WOSTER: Valentine’s: Time to procrastinate againNancy and I had our first actual date — the kind where a guy calls a girl’s house, talks his way past her mother and then stammers out an invitation to a movie while the girl waits patiently for a pause in the halting monologue so she can say “sure” — on March 12, 1961.
By: Terry Woster, The Daily Republic
Nancy and I had our first actual date — the kind where a guy calls a girl’s house, talks his way past her mother and then stammers out an invitation to a movie while the girl waits patiently for a pause in the halting monologue so she can say “sure” — on March 12, 1961.
I mention that today because I was just thinking how lucky I’ve been. Well, of course because she said she’d go with me, but also because it was March 12, not Feb. 12. Had it been Feb. 12, it would have been two days before Valentine’s Day. As it was, I didn’t start worrying about what to get her for Valentine’s Day until 1962, so I’ve only been baffled by the upcoming holiday and the best way to handle it for 50 years. It could be worse, in other words.
I’m just not that good at Valentine’s Day. I’ve written about that before. I’m not sure why. I just always manage to put it off until the last minute and then find myself in line with a lot of other guys who did the same thing and who are just as panicked as I am about finding something. When guys like that talk about finding something, what they mean is anything at all except that it has to look a little bit like it was ordered three months ago, stored in the back of the closet out of sight until the evening before the big day, then lovingly wrapped in hearts-andflowers paper and tied with a huge red or pink bow and accompanied by a couple of dozen red roses. Some of the new superstores are pretty good, but they aren’t that good.
For many years, the South Dakota Legislature was my excuse for last-minute Valentine’s Day mishaps. From 1970 through 2009, I worked as a newspaper guy during the annual lawmaking session. The days start early and end late. It’s tough to get away. And on weekends, when there is some down time, there are leaks to fix (or make worse, as sometimes happens when I do the plumbing), wallpaper to hang (Nancy always got kind of bored with my long session hours and thought up do-it-yourself home improvement projects to fill the weekend hours) and snow to shovel. If I was late getting to the store, who could blame me?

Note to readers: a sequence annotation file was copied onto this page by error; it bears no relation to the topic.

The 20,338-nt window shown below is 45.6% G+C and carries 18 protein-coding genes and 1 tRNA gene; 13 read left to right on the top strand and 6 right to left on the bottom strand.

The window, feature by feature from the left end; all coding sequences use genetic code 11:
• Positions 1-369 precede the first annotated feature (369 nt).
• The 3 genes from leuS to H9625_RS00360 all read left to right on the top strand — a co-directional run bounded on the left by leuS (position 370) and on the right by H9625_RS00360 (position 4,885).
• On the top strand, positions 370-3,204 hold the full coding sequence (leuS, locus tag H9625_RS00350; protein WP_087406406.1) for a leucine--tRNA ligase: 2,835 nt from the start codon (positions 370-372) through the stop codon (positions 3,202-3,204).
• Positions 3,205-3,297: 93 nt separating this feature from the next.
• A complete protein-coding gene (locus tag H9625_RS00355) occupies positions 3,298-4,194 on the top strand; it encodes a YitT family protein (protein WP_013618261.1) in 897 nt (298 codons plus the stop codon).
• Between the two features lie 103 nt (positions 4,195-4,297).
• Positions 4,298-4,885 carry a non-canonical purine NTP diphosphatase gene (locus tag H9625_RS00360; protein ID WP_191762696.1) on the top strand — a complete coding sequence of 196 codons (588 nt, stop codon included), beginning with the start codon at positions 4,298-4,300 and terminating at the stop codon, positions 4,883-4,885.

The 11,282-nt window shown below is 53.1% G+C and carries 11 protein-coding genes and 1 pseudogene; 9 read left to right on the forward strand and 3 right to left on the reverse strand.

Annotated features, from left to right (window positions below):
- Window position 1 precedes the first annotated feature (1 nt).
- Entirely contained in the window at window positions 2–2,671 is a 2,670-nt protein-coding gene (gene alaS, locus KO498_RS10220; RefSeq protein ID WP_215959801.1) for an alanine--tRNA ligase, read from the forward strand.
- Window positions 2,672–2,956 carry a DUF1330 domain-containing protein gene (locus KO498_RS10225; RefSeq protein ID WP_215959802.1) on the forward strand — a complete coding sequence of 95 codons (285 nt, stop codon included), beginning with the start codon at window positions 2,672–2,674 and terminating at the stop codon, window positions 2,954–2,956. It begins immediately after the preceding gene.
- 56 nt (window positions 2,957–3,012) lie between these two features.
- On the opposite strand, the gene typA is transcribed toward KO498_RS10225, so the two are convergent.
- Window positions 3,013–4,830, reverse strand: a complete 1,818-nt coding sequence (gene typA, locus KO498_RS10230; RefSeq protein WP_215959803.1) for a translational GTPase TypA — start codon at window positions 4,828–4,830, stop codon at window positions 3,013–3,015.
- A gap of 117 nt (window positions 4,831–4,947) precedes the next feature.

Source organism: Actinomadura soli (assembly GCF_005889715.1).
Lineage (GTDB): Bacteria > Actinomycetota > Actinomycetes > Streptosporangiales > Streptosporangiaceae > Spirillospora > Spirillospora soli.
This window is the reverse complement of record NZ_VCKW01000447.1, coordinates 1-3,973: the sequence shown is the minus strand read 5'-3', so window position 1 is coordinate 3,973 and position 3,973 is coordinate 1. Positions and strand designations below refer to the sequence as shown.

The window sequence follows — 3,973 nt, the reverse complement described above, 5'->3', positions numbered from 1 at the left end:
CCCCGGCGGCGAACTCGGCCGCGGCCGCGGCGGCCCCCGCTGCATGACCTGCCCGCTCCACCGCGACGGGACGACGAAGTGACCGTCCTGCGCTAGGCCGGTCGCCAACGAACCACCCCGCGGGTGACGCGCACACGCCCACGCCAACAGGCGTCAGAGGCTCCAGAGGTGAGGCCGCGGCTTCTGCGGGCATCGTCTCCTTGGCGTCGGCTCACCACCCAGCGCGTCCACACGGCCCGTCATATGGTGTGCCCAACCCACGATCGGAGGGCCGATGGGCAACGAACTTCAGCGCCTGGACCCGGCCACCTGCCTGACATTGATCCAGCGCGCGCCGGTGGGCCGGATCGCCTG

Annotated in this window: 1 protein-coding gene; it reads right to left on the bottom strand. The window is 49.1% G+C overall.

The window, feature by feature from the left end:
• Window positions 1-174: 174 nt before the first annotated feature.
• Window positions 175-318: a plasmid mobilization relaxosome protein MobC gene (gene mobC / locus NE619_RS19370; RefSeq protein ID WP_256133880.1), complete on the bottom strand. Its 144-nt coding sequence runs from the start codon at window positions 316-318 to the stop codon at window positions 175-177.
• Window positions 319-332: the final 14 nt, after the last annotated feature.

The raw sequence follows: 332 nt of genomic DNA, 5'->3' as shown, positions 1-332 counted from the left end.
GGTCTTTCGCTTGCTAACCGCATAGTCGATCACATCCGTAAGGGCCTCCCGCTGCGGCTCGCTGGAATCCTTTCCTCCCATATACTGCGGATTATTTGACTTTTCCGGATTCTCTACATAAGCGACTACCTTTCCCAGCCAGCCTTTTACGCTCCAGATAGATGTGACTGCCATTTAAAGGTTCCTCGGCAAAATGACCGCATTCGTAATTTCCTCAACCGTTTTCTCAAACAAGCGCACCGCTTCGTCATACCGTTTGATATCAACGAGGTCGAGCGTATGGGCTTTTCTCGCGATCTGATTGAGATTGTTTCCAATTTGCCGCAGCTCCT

One session, I didn’t get there at all, so I created what I thought was a pretty unique Valentine’s Day card. I had a print of a photograph of a bunch of the legislative reporters hanging around the press box in one house or the other. There were half a dozen of us — Tom Slaughter from AP, Rich Mueller from KELO, Earl Flowers from UPI, Tim Schreiner from the Volante (I think he was still in college then), and maybe a couple of others. We were all mugging for the camera like the last-call crowd at the Y’all Come Back Saloon. I cut a heart out of red construction paper, pasted it to the edge of the photo and wrote across the bottom in my best cursive style, “May all your sessions be short. Happy Valentine’s Day.”
You’ll have to trust me on this: That idea wasn’t as great in its execution as it sounds in the paragraph above.
Now, Valentine’s Day around the Legislature is an interesting time. Virtually every elected senator or representative receives at least one bouquet of flowers during the day. I’ve never been sure who sends the flowers. I just know they arrive by the delivery van load all day long. A couple of times during my reporting years, I was heading from the Press Room on first floor up toward the legislative floors when a delivery kid showed up. I tried several times, but never once did I find one who followed directions when I said, “Oh, those go to the desk in the press room right back in the corner there.” (My plan was to walk back in, find the bouquet and take it home to Nancy.)
Well, that’s my Valentine’s Day tale. And now I really must head to the store and find the “Looks like you ordered it three months ago” aisle.